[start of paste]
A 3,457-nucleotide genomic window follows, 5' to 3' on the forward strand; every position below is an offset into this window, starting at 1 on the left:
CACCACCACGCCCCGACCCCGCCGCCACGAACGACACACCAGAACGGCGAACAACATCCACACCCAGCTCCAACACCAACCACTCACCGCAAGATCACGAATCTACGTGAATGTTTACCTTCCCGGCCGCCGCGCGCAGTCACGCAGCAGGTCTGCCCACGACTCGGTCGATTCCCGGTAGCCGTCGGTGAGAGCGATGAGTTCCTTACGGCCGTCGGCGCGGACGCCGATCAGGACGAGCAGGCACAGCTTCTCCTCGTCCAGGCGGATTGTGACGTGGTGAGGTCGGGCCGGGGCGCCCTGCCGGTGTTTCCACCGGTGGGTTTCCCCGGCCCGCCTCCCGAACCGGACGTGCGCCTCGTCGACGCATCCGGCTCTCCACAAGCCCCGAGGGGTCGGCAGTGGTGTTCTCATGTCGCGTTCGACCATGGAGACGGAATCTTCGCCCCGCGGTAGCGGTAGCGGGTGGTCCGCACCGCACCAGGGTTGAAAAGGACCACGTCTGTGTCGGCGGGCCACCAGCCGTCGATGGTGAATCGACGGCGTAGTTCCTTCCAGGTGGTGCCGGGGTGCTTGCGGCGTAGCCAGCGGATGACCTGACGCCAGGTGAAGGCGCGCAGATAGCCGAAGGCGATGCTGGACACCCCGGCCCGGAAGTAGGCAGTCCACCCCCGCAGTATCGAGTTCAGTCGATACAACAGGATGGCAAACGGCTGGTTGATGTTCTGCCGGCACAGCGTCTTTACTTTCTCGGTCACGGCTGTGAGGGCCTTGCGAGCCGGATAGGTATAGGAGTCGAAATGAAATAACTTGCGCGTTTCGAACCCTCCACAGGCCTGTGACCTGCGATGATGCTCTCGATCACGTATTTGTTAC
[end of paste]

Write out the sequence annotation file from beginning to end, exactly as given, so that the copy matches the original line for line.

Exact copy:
A 3,457-nucleotide genomic window follows, 5' to 3' on the forward strand; every position below is an offset into this window, starting at 1 on the left:
CACCACCACGCCCCGACCCCGCCGCCACGAACGACACACCAGAACGGCGAACAACATCCACACCCAGCTCCAACACCAACCACTCACCGCAAGATCACGAATCTACGTGAATGTTTACCTTCCCGGCCGCCGCGCGCAGTCACGCAGCAGGTCTGCCCACGACTCGGTCGATTCCCGGTAGCCGTCGGTGAGAGCGATGAGTTCCTTACGGCCGTCGGCGCGGACGCCGATCAGGACGAGCAGGCACAGCTTCTCCTCGTCCAGGCGGATTGTGACGTGGTGAGGTCGGGCCGGGGCGCCCTGCCGGTGTTTCCACCGGTGGGTTTCCCCGGCCCGCCTCCCGAACCGGACGTGCGCCTCGTCGACGCATCCGGCTCTCCACAAGCCCCGAGGGGTCGGCAGTGGTGTTCTCATGTCGCGTTCGACCATGGAGACGGAATCTTCGCCCCGCGGTAGCGGTAGCGGGTGGTCCGCACCGCACCAGGGTTGAAAAGGACCACGTCTGTGTCGGCGGGCCACCAGCCGTCGATGGTGAATCGACGGCGTAGTTCCTTCCAGGTGGTGCCGGGGTGCTTGCGGCGTAGCCAGCGGATGACCTGACGCCAGGTGAAGGCGCGCAGATAGCCGAAGGCGATGCTGGACACCCCGGCCCGGAAGTAGGCAGTCCACCCCCGCAGTATCGAGTTCAGTCGATACAACAGGATGGCAAACGGCTGGTTGATGTTCTGCCGGCACAGCGTCTTTACTTTCTCGGTCACGGCTGTGAGGGCCTTGCGAGCCGGATAGGTATAGGAGTCGAAATGAAATAACTTGCGCGTTTCGAACCCTCCACAGGCCTGTGACCTGCGATGATGCTCTCGATCACGTATTTGTTAC